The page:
Reading recommendations around our emerging vision for better government

Our emerging vision for better government is based on three core beliefs:

  • Most of the challenges we face as society are complex in nature
  • The quality of human relationships matters a great deal
  • Progress is best achieved through continuous learning

As we have been developing our views on the future of government and the Shared Power Principle we have come across a large number of excellent books and reports that have helped shape our thinking.

The books below are a selection of the many we have come across. Taken together they form the latticework that supports our emerging vision, although we’ve tried to cluster them under each of the main headings.

If you’d enjoy a more complete list of books we recommend looking at this Twitter thread.

Embracing Complexity

Cover of Donella H. Meadow’s “Thinking in Systems”

Donella H. Meadows, Thinking in Systems

Accessible, plain-language introduction to complexity and complex systems. Things that are ‘complex’ aren’t just very complicated. Complex systems have unique characteristics that shape how we can and should interact with them.

Further reading:

  • Stanley McChrystal, Team of Teams — New Rules of Engagement for a Complex World
  • John Kay, Obliquity — Why Our Goals Are Best Achieved Indirectly

If you prefer podcasts: Mark Foden’s “Clock and the Cat” podcast provides a great introduction to complexity.

Taking a more human approach

Hilary Cottam, Radical Help

Hilary lays out a new way of thinking about the importance of relationships. She does so in the context of the British welfare state but the basic idea holds beyond that.

Further reading on the importance of human relationships:

  • Eric Liu and Nick Hanauer, The Gardens of Democracy
  • Julia Unwin, Kindness, emotions and human relationships: The blind spot in public policy [a report by Carnegie UK]

If you prefer podcasts: listen to this episode of R Talks with Hilary Cottam

Adopting a learning mindset

Cover of Peter Senge’s “The Fifth Discipline”

Peter Senge, The Fifth Discipline

This is a long read (but it is a management classic) in which Senge outlines the five disciplines it requires to become a learning organization. The five disciplines represent approaches (theories and methods) for developing three core learning capabilities: fostering aspiration, developing reflective conversation, and understanding complexity.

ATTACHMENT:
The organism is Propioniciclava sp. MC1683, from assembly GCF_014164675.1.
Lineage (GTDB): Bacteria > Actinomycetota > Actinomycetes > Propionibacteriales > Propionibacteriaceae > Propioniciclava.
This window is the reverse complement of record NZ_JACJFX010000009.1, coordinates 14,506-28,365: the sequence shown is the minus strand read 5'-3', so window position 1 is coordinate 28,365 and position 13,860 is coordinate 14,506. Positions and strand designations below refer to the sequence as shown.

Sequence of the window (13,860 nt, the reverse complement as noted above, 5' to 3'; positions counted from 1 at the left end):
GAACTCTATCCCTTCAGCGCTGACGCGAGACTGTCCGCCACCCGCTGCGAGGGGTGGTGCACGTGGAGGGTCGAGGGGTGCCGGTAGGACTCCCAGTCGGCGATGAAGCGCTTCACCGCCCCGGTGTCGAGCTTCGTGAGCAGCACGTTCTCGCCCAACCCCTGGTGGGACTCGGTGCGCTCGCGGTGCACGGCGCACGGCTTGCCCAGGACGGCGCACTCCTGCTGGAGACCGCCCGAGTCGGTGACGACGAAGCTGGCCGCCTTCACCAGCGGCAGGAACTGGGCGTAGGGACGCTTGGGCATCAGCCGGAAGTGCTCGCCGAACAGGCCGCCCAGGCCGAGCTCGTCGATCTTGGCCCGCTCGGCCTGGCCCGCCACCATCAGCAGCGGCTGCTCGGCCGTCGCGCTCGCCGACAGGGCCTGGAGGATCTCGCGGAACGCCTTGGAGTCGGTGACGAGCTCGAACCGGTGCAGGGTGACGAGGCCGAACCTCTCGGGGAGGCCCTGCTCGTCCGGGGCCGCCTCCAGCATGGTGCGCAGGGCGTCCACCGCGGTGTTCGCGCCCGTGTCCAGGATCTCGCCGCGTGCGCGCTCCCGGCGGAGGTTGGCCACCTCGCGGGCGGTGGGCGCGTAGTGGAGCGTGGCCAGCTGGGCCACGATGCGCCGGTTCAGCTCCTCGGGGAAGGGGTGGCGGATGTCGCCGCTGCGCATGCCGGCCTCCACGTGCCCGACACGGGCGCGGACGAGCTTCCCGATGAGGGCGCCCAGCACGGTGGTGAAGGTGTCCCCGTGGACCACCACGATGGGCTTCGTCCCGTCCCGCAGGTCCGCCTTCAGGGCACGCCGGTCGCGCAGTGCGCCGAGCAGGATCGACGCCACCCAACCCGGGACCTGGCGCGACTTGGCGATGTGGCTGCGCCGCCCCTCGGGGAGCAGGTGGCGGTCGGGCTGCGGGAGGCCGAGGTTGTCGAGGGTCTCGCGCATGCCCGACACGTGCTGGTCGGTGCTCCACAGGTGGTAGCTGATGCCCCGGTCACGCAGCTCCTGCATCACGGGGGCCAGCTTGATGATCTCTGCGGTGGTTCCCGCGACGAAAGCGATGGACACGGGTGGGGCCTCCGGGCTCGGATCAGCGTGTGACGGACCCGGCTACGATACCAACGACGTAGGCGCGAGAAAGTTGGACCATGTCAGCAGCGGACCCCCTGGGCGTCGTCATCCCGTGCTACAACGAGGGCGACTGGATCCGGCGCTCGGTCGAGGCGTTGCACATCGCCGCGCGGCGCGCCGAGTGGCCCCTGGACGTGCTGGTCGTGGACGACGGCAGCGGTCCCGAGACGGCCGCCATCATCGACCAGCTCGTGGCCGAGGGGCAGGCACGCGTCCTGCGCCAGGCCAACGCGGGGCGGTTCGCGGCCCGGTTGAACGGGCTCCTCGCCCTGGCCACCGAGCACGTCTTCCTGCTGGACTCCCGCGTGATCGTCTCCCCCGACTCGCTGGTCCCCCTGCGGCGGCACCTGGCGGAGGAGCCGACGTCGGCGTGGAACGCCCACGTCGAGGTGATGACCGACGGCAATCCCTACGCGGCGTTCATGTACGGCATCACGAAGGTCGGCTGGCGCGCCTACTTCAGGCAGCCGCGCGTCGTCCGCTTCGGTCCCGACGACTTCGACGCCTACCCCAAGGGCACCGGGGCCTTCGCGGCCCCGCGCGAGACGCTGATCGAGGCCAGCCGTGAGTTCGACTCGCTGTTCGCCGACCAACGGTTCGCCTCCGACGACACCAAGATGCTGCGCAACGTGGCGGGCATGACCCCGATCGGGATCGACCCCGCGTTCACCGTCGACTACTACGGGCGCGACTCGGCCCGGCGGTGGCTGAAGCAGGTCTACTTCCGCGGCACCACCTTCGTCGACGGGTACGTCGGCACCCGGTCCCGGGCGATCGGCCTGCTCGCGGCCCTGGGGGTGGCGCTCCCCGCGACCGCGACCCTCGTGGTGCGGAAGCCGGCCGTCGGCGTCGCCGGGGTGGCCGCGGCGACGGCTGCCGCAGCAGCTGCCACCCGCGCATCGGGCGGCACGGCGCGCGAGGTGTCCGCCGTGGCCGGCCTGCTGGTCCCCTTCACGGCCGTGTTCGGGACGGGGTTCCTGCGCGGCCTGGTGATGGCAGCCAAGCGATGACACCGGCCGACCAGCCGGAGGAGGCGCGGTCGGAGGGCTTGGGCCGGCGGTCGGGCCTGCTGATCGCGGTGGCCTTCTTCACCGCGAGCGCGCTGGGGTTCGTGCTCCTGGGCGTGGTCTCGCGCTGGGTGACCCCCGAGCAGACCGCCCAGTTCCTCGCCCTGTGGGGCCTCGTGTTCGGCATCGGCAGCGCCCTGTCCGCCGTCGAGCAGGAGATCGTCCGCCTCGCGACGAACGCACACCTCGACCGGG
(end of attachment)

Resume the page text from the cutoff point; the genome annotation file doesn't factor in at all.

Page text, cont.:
Further reading on the learning mindset:

  • Dr Carol Dweck, Mindset: Changing The Way You think To Fulfil Your Potential
  • The Agile Manifesto

There’s an interview with Peter Senge here that covers the main points and takes 0.3% of the reading time than the full book.

Taken together, the implications of all this are that our organisations need to look and feel very different from the traditional models we are used to. Which is why we need to…

Reinvent our organisations

Frederic Laloux, Reinventing Organisation

An important book that speaks to all three of our core beliefs. The book is relevant because it describes variants of self-organisation but also because much of it has broader applicability.

If you’re more of a visual type we recommend the illustrated version of the book.

Further reading on new organisational forms:

  • Aaron Dignan, Brave New Work
  • Samantha Slade, Going Horizontal

If you prefer podcasts: Lisa Gill’s “Leadermorphosis” podcast has lots of interviews with individuals who explore new organisational forms.

Happy reading and do share links to any other materials you find useful!

There’s more important thinking out there, what we’ve listed here is just a small selection (Photo by Jason Leung on Unsplash)

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We are a not-for-profit, founded by the Boston Consulting Group, that works with governments, public servants, and other changemakers to reimagine government. We turn ideas into action so that government works for everyone.

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